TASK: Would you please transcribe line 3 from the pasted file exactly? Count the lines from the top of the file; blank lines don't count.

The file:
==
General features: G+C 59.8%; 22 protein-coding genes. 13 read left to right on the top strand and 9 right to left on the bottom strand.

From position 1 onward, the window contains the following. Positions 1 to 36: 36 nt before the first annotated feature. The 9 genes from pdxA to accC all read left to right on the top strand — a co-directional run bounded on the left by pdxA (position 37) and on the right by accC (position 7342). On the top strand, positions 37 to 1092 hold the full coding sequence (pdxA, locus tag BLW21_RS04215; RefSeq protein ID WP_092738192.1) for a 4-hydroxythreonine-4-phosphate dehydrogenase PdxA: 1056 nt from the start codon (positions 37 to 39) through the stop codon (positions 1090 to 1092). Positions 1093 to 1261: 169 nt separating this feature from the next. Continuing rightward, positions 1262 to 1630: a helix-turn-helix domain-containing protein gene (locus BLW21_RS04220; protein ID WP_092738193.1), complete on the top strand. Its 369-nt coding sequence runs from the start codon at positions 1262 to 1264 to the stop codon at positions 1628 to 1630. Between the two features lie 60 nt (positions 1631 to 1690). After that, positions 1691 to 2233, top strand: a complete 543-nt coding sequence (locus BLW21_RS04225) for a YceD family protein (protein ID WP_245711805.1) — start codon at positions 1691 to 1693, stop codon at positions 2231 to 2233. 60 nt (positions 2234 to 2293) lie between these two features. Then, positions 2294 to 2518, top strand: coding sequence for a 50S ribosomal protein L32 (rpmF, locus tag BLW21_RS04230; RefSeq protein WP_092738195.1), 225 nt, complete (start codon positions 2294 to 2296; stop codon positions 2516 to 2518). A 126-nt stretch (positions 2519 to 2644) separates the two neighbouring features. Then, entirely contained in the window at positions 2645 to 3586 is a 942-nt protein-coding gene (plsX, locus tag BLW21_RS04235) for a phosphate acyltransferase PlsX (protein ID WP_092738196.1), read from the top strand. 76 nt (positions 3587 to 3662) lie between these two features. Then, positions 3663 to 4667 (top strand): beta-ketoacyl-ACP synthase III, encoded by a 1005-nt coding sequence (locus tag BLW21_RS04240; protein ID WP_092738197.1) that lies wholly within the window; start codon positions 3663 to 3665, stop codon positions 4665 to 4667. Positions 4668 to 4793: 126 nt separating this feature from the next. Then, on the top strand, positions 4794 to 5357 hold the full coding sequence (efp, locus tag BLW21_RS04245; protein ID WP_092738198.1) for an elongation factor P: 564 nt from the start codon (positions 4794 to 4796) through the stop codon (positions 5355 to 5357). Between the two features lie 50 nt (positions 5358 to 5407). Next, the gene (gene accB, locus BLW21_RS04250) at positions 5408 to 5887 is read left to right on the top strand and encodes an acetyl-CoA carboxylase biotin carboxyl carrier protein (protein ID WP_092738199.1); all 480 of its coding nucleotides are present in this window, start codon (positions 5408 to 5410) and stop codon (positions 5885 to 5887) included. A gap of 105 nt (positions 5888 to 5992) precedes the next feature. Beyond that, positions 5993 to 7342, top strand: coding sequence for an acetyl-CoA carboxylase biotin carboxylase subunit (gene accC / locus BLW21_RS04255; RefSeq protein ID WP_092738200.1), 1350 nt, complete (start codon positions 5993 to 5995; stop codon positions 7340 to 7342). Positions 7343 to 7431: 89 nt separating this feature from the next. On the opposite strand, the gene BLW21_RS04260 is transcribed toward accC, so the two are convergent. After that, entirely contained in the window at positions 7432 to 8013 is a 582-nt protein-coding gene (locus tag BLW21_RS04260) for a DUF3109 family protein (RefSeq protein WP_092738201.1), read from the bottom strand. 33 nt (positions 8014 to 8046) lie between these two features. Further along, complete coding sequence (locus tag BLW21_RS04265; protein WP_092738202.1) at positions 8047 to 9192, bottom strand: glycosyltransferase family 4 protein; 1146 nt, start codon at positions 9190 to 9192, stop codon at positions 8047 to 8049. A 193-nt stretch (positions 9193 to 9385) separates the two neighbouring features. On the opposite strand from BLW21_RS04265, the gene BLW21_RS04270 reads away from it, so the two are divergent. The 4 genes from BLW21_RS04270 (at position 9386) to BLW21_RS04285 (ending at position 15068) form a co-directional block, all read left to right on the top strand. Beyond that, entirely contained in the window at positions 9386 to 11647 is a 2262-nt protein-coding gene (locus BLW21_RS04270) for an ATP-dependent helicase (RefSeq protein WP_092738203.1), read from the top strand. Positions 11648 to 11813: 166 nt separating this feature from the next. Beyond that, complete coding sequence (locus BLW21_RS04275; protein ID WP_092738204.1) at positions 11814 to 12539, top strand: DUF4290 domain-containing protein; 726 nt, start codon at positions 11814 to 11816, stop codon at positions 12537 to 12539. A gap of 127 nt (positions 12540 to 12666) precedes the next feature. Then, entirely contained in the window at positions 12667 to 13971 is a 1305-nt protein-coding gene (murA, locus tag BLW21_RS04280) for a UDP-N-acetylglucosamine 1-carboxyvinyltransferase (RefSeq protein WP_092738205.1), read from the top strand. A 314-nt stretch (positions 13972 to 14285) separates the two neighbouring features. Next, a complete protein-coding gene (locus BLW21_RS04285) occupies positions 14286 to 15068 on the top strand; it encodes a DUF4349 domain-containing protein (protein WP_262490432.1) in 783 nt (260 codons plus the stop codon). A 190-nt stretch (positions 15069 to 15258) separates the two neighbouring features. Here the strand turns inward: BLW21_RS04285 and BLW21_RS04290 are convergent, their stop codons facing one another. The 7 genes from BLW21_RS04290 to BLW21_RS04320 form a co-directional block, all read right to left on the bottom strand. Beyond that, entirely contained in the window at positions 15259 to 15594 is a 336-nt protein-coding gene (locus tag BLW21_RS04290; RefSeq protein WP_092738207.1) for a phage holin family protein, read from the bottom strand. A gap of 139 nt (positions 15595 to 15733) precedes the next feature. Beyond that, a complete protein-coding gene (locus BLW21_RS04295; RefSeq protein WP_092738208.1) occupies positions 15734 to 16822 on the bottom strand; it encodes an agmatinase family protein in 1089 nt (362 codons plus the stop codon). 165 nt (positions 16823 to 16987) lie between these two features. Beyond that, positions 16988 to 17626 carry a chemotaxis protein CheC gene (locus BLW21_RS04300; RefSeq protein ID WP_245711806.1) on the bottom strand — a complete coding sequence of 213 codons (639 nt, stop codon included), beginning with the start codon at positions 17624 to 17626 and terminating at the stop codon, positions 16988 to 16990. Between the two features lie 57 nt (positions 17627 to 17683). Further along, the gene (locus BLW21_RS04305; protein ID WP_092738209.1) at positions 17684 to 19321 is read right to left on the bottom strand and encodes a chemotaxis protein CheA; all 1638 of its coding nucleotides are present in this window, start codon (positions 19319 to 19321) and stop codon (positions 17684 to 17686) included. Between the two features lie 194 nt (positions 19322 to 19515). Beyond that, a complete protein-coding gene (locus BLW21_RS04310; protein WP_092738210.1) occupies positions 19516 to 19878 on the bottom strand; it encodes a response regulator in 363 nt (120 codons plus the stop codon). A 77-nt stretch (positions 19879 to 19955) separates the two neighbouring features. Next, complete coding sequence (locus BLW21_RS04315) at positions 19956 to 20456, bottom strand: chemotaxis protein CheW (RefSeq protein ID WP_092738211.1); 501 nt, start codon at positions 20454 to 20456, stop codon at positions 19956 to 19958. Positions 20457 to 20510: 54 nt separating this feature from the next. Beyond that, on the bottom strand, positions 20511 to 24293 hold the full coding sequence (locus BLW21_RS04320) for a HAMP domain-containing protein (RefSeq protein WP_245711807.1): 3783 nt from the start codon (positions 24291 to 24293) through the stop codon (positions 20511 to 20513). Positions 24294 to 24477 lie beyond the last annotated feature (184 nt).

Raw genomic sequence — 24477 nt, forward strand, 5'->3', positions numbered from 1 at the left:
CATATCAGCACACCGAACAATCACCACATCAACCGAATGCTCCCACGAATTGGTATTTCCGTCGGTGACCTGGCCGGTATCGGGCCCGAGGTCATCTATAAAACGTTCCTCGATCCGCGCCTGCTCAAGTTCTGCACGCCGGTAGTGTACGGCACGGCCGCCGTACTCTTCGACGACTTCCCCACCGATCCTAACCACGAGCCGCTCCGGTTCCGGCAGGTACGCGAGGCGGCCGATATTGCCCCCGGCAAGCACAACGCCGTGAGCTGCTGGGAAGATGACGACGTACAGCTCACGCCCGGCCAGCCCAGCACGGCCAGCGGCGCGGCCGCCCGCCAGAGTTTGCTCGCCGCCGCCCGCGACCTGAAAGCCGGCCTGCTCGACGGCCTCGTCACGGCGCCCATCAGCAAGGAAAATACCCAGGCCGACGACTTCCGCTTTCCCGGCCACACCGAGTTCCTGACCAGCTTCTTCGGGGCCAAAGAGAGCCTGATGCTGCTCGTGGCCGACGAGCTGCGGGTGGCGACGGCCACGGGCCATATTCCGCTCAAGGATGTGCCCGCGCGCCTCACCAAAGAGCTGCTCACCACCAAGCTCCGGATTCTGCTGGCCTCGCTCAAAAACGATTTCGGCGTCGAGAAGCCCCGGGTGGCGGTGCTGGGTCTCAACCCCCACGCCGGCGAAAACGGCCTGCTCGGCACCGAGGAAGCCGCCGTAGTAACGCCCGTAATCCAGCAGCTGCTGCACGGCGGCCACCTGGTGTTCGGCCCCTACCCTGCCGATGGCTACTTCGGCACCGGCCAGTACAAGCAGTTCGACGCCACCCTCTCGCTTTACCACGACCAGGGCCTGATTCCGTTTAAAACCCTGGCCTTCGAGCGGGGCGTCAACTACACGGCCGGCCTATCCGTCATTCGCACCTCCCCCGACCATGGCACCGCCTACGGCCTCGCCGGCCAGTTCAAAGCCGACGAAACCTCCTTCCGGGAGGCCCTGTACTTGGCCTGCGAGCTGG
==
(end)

Raw genomic sequence — 24477 nt, forward strand, 5'->3', positions numbered from 1 at the left: